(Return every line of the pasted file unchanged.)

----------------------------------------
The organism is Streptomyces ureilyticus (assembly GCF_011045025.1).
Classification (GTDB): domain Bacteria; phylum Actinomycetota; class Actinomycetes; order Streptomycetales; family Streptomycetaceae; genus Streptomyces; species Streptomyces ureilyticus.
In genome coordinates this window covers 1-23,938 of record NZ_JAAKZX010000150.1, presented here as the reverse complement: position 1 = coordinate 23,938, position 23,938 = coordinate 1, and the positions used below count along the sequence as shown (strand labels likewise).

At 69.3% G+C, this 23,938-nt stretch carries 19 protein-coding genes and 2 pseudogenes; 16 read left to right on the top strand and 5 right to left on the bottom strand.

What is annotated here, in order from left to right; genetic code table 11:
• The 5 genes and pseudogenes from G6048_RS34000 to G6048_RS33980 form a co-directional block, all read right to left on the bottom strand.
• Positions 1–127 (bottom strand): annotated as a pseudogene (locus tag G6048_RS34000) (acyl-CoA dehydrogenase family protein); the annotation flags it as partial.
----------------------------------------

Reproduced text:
The organism is Streptomyces ureilyticus (assembly GCF_011045025.1).
Classification (GTDB): domain Bacteria; phylum Actinomycetota; class Actinomycetes; order Streptomycetales; family Streptomycetaceae; genus Streptomyces; species Streptomyces ureilyticus.
In genome coordinates this window covers 1-23,938 of record NZ_JAAKZX010000150.1, presented here as the reverse complement: position 1 = coordinate 23,938, position 23,938 = coordinate 1, and the positions used below count along the sequence as shown (strand labels likewise).

At 69.3% G+C, this 23,938-nt stretch carries 19 protein-coding genes and 2 pseudogenes; 16 read left to right on the top strand and 5 right to left on the bottom strand.

What is annotated here, in order from left to right; genetic code table 11:
• The 5 genes and pseudogenes from G6048_RS34000 to G6048_RS33980 form a co-directional block, all read right to left on the bottom strand.
• Positions 1–127 (bottom strand): annotated as a pseudogene (locus tag G6048_RS34000) (acyl-CoA dehydrogenase family protein); the annotation flags it as partial.